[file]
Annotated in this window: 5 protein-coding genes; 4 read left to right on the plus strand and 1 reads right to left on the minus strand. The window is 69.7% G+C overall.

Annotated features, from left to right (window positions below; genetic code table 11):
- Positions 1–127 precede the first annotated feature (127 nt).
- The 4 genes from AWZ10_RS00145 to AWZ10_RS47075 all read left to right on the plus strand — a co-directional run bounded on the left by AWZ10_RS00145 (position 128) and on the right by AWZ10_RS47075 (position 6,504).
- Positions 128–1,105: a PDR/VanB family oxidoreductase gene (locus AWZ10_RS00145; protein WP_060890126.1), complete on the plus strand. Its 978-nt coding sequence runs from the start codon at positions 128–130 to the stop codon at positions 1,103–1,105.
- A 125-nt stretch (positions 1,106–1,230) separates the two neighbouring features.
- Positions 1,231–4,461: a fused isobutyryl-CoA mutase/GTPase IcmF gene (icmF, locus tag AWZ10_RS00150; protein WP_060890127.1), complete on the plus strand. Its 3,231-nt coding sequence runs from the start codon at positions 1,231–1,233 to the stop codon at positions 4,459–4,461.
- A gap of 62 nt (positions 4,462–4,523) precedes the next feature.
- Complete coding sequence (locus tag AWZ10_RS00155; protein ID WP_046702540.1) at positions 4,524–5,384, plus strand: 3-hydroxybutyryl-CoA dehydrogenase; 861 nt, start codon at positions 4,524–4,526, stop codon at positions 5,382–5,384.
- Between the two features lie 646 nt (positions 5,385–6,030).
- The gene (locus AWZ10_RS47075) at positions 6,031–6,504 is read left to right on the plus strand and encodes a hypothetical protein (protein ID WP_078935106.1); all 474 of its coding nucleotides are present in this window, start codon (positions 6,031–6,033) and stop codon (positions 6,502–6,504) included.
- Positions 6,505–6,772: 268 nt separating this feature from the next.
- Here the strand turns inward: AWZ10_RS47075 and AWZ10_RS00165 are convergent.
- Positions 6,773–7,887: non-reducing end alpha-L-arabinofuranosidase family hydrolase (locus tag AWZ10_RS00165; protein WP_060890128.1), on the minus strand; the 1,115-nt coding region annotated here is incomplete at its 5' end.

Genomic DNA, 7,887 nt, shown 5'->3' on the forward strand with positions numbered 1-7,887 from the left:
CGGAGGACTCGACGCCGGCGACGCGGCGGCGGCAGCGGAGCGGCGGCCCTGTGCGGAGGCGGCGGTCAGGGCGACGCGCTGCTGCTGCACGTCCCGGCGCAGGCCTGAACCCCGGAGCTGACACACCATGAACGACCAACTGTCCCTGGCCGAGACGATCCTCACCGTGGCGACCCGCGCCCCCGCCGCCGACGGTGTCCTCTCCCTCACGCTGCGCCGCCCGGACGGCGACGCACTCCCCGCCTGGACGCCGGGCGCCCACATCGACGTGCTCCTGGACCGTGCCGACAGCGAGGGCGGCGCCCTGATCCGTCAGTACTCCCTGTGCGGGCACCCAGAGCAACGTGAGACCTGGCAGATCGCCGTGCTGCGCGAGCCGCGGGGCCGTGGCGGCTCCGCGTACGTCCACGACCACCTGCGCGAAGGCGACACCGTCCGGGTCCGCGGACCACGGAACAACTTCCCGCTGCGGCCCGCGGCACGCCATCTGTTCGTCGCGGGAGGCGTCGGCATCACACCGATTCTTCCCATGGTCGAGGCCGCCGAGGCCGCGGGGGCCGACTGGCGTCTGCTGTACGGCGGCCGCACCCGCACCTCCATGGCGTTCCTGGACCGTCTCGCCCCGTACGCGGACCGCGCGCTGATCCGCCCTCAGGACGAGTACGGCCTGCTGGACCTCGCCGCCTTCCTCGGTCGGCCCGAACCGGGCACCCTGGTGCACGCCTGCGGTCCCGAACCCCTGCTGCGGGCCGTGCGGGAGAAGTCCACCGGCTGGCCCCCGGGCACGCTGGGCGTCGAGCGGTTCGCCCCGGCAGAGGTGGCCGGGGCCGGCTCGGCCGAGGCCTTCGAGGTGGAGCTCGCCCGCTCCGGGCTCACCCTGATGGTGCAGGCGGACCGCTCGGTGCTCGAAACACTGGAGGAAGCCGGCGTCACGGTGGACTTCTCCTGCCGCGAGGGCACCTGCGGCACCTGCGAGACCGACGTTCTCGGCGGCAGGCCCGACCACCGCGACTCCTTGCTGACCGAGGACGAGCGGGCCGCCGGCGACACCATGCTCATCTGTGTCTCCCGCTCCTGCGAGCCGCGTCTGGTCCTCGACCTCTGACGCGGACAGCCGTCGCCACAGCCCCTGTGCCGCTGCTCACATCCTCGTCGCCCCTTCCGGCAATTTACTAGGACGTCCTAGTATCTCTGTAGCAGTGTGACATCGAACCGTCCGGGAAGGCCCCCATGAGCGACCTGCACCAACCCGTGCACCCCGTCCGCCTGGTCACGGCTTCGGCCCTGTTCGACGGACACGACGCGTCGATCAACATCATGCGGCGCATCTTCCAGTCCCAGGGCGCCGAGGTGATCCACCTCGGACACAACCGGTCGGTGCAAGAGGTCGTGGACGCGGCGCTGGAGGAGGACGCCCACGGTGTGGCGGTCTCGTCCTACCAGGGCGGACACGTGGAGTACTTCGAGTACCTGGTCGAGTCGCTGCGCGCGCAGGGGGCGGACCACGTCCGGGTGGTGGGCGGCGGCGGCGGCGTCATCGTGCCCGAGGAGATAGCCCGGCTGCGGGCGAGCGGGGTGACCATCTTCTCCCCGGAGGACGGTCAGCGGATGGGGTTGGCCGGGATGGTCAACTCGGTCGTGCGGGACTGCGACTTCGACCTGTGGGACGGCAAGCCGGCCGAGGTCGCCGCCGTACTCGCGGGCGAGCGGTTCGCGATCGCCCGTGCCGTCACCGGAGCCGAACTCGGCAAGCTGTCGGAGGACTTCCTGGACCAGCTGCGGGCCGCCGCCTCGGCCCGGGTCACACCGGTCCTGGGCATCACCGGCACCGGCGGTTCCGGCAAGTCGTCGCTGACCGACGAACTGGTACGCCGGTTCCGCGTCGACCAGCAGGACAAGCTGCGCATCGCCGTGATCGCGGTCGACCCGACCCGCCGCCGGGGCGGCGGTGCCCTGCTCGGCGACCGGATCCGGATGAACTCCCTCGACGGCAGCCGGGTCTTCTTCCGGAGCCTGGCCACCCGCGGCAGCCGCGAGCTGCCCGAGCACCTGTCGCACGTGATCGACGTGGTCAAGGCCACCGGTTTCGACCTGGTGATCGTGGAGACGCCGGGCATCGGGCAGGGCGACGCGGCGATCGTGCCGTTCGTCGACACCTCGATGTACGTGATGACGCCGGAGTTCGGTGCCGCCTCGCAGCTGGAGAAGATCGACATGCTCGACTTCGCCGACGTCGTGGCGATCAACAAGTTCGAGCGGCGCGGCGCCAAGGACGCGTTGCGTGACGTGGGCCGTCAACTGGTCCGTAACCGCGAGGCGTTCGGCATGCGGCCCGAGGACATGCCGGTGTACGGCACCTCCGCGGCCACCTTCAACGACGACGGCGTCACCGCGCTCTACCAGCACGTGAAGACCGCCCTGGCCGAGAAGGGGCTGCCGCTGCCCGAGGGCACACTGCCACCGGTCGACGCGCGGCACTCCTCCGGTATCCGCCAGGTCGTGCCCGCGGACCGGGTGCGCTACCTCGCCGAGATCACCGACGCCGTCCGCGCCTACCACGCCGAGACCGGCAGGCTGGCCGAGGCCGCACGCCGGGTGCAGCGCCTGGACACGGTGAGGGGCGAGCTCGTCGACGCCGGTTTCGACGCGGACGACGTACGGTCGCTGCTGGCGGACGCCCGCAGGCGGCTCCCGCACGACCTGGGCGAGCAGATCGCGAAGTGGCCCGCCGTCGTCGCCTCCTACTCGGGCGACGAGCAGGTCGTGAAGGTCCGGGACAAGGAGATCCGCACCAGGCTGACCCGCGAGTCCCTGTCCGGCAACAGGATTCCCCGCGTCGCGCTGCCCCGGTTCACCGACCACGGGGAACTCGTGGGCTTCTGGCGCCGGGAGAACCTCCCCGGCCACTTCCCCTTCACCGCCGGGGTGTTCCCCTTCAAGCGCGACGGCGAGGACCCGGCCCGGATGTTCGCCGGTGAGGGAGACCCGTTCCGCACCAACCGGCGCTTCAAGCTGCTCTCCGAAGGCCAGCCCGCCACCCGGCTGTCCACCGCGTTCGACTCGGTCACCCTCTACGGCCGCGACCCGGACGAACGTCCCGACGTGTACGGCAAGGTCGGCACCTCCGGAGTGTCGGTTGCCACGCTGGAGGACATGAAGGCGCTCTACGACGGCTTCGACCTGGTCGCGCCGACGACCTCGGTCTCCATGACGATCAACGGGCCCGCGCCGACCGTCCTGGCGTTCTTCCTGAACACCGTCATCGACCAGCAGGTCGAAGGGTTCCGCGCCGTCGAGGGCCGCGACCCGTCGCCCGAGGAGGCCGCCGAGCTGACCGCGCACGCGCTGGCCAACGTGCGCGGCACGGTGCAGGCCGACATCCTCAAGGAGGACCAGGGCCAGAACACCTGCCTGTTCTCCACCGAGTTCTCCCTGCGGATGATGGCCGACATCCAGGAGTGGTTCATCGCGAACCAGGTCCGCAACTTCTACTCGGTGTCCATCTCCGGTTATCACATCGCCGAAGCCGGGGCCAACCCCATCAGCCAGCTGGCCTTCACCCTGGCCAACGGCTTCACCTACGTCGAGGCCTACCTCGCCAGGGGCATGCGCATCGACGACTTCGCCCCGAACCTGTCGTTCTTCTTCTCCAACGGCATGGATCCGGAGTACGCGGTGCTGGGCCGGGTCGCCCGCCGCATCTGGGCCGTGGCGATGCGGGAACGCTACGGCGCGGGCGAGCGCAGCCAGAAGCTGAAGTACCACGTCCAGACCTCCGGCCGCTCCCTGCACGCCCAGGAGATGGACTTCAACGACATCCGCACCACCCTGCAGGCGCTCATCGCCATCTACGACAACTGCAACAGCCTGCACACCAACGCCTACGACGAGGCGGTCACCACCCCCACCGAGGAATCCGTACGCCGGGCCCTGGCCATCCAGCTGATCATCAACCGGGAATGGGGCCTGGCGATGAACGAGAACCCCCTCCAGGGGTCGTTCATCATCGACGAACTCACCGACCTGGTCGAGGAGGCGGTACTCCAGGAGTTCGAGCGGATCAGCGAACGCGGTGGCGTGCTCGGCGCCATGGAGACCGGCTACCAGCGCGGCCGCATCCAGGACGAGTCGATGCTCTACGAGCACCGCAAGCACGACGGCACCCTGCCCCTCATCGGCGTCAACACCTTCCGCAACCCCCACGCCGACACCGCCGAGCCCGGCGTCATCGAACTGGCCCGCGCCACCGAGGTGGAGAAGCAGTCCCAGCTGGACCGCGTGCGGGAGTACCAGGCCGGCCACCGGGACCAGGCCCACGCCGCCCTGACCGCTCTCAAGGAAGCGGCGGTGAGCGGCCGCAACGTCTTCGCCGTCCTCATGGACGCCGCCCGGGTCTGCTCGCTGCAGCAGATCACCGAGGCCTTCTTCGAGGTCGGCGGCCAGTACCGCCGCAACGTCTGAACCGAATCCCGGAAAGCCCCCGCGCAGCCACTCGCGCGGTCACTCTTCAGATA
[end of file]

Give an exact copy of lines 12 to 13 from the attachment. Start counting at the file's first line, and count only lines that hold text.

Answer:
- Positions 6,505–6,772: 268 nt separating this feature from the next.
- Here the strand turns inward: AWZ10_RS47075 and AWZ10_RS00165 are convergent.